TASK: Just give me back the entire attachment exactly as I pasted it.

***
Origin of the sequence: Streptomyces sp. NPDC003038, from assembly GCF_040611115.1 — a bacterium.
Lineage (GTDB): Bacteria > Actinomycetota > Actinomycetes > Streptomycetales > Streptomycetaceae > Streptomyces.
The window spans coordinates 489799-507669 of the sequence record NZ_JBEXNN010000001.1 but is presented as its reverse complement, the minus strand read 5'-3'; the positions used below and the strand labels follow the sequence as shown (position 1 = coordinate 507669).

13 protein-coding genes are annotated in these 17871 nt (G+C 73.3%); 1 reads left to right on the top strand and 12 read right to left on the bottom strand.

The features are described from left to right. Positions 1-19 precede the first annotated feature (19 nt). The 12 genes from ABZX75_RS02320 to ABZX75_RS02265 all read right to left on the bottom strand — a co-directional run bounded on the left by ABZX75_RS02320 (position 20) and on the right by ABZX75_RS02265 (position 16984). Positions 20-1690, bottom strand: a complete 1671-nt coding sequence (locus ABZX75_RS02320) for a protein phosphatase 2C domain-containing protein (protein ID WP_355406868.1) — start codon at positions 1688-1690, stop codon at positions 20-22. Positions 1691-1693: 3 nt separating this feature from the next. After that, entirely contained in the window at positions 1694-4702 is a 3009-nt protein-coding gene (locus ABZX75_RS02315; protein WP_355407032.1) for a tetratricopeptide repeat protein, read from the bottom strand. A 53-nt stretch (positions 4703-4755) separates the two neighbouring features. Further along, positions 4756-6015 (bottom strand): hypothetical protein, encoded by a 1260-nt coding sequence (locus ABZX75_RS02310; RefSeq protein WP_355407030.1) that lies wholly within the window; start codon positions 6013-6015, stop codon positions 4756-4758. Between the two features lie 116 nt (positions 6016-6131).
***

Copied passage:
Origin of the sequence: Streptomyces sp. NPDC003038, from assembly GCF_040611115.1 — a bacterium.
Lineage (GTDB): Bacteria > Actinomycetota > Actinomycetes > Streptomycetales > Streptomycetaceae > Streptomyces.
The window spans coordinates 489799-507669 of the sequence record NZ_JBEXNN010000001.1 but is presented as its reverse complement, the minus strand read 5'-3'; the positions used below and the strand labels follow the sequence as shown (position 1 = coordinate 507669).

13 protein-coding genes are annotated in these 17871 nt (G+C 73.3%); 1 reads left to right on the top strand and 12 read right to left on the bottom strand.

The features are described from left to right. Positions 1-19 precede the first annotated feature (19 nt). The 12 genes from ABZX75_RS02320 to ABZX75_RS02265 all read right to left on the bottom strand — a co-directional run bounded on the left by ABZX75_RS02320 (position 20) and on the right by ABZX75_RS02265 (position 16984). Positions 20-1690, bottom strand: a complete 1671-nt coding sequence (locus ABZX75_RS02320) for a protein phosphatase 2C domain-containing protein (protein ID WP_355406868.1) — start codon at positions 1688-1690, stop codon at positions 20-22. Positions 1691-1693: 3 nt separating this feature from the next. After that, entirely contained in the window at positions 1694-4702 is a 3009-nt protein-coding gene (locus ABZX75_RS02315; protein WP_355407032.1) for a tetratricopeptide repeat protein, read from the bottom strand. A 53-nt stretch (positions 4703-4755) separates the two neighbouring features. Further along, positions 4756-6015 (bottom strand): hypothetical protein, encoded by a 1260-nt coding sequence (locus ABZX75_RS02310; RefSeq protein WP_355407030.1) that lies wholly within the window; start codon positions 6013-6015, stop codon positions 4756-4758. Between the two features lie 116 nt (positions 6016-6131).